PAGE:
Best answer: You have to train him. Stop giving in and stop the feeding him throughout the day. Feed the cat at set times two or three times a day and that's it. Ignore the meowing — don't acknowledge it, respond to it, or even recognize that the cat wants something. The cat will learn in about 10 days. Mostly.

We feed our cats at 7 a.m. and 7 p.m. A half-cup of dry food each twice a day, and half a can of wet food once a day for the big cat (17 lbs.) which the small cat (8 lbs.) isn't interested in. They both know when it's mealtime and rarely bug us for food outside of those times.
posted by Mo Nickels at 9:48 AM on August 14, 2014 [2 favorites]

Response by poster: To clarify, I'm leaving out dry food but he isn't really touching it, then giving him one portion 4-5 times a day while sitting with him. The timing is for wet food something like 6am, 8:30ish, 5:30pm, 9pm. The wet food isn't sitting out. FWIW.
posted by kittensofthenight at 9:49 AM on August 14, 2014

Oh, and we've never fed them human food, so they never ask for it. They have been rudely pushed off of tables and counters (where there is more food) and, therefore, now almost never do it.
posted by Mo Nickels at 9:49 AM on August 14, 2014

In my opinion that's too often. I'd cut it back to twice a day but the same amount of food. The wet food sitting out isn't a problem.
posted by Mo Nickels at 9:50 AM on August 14, 2014 [2 favorites]

Response by poster: Huh. I don't know why I am doing the small portions or so often. It was inherited wisdom about the size of a cat stomach when a previous cat had puke issues.
posted by kittensofthenight at 9:51 AM on August 14, 2014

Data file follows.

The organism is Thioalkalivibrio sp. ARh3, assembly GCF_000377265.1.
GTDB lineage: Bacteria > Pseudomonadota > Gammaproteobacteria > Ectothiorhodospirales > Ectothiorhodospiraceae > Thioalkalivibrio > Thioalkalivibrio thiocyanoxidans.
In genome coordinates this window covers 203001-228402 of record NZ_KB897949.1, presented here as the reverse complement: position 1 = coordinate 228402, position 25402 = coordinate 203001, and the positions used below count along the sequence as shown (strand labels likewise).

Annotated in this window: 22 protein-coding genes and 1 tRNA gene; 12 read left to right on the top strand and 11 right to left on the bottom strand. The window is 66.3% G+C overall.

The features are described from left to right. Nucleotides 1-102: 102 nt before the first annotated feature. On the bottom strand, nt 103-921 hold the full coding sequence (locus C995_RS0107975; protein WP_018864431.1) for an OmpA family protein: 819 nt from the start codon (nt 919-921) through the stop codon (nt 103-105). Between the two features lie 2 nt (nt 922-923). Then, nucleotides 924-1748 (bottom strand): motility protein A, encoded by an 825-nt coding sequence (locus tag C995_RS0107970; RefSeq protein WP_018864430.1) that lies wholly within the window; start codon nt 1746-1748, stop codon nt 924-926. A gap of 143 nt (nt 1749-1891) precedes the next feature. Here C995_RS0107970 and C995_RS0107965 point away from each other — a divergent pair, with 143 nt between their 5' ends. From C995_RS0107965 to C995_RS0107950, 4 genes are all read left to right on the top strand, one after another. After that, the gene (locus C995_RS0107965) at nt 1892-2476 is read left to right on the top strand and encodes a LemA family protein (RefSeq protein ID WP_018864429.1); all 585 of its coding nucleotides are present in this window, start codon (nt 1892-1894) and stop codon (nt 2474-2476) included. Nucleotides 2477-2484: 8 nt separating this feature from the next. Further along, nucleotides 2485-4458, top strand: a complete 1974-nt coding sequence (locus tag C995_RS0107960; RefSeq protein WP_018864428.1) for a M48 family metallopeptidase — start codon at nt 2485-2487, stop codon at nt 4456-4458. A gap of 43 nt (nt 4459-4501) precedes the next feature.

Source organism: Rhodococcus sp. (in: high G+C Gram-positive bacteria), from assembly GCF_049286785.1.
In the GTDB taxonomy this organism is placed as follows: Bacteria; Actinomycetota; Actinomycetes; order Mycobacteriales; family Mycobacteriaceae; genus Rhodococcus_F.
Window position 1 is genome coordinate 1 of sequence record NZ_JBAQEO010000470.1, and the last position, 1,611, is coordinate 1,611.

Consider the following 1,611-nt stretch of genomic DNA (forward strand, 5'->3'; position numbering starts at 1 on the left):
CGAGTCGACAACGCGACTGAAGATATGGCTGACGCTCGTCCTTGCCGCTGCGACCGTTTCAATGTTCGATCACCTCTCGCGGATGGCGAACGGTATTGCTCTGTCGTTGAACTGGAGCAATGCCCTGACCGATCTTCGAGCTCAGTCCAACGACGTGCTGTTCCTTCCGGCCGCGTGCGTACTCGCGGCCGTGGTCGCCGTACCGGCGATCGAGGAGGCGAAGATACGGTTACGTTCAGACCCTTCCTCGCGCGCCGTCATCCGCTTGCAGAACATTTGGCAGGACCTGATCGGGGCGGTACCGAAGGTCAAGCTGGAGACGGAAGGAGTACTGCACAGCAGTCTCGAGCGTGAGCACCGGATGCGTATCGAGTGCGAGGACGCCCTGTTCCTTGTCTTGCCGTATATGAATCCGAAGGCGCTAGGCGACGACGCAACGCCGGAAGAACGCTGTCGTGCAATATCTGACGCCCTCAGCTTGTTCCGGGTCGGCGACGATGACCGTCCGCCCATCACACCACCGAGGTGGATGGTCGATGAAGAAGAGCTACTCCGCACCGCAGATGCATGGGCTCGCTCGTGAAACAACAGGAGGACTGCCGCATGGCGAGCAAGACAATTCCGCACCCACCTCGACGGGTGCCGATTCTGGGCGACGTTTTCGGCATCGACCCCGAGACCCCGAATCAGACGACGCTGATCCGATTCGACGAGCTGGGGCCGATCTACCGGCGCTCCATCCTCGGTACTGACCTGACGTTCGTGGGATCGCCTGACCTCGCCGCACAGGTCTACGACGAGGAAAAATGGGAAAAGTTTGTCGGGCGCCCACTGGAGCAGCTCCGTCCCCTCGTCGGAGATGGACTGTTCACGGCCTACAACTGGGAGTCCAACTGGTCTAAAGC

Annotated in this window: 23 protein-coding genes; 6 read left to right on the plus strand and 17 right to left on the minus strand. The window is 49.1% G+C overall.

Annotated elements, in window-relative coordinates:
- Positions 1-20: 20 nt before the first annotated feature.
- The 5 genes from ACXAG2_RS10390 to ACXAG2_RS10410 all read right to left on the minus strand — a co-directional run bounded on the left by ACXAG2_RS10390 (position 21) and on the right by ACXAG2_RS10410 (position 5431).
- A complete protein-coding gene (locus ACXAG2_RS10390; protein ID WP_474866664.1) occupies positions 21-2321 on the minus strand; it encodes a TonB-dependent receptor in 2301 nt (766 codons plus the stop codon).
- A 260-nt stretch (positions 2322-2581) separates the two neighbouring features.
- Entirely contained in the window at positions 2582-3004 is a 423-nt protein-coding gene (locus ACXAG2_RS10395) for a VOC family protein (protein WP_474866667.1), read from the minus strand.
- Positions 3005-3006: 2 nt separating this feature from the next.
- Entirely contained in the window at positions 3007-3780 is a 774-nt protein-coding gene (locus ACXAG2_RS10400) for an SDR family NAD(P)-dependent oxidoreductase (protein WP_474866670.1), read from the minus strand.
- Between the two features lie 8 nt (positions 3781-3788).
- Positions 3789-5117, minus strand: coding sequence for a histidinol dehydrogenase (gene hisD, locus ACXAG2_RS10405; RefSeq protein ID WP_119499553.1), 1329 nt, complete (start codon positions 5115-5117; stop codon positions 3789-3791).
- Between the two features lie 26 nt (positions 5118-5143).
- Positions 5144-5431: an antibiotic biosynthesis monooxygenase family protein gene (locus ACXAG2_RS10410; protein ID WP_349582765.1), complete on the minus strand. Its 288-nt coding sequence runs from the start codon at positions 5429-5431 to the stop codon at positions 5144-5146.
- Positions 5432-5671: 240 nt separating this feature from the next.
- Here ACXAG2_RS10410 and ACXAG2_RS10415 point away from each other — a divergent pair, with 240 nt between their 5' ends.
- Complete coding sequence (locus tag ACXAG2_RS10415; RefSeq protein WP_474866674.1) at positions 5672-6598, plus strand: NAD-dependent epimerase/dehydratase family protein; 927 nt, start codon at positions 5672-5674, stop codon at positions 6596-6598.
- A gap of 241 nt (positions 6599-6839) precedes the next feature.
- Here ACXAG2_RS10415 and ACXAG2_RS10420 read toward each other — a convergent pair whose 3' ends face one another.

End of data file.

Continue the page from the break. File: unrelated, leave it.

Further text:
Best answer: At 10 months he is almost an adult, so he should be close to following adult guidelines (1 oz per lb per day for wet food) though maybe eating a little more assuming he is still growing and pretty active. I feed mine ~7 oz per day (they are adults, 6 and 8 lbs) and they usually don't eat it all. That's about 9 heaping tablespoons per day.

Most cats don't overeat wet food (mine will gorge themselves if they have access to dry food) so I would lean on the side of feeding a bit more if he's not touching the dry food.
posted by matcha action at 9:55 AM on August 14, 2014

The food can should have feeding guidelines on it. It's usually one 4oz can per 6-8 lbs of body weight, but it depends on the brand. If the cat's not eating the dry food, it's not getting enough food.
posted by jaguar at 9:56 AM on August 14, 2014

One thing that's important here is that your cat is still growing! American shorthairs keep growing till at least a year. (Maine coons and some others keep growing for the first three years!) So it's good that he's hungry! He should eat.

My setup is very eerily almost identical to Mo Nickels. They get wet food breakfast and dinner at 7 and 7 (one can divided in two each meal), and they also get, from a feeder, dry food three times a day. (Dawn, noon and midnight.) This way they get hungry, and can appreciate mealtime, but they don't ever REALLY really get hungry, because that would be mean.
posted by RJ Reynolds at 9:57 AM on August 14, 2014

Oops, I meant one 4oz can twice a day per 6-8 lbs of body weight.

Basically, you need to be feeding based on weight, not age.
posted by jaguar at 9:57 AM on August 14, 2014

We have a very vocal new (adult) cat, who begs for cat food refills, and gained a bit of weight in our first month of free-feeding. Here's what we're doing now:
  1. We got her this automatic feeder, set to dispense 1/4 cup of food, 3 times a day. That way, she'll (hopefully) disassociate feeding with us, and more with the machine.
  2. She "tolerates" being held, so whenever she gets whiny, we pick her up and give her affection. We figured that would either make her enjoy being held more, or less yowly. (The result was that she now enjoys being held, and is even more yowly, though!)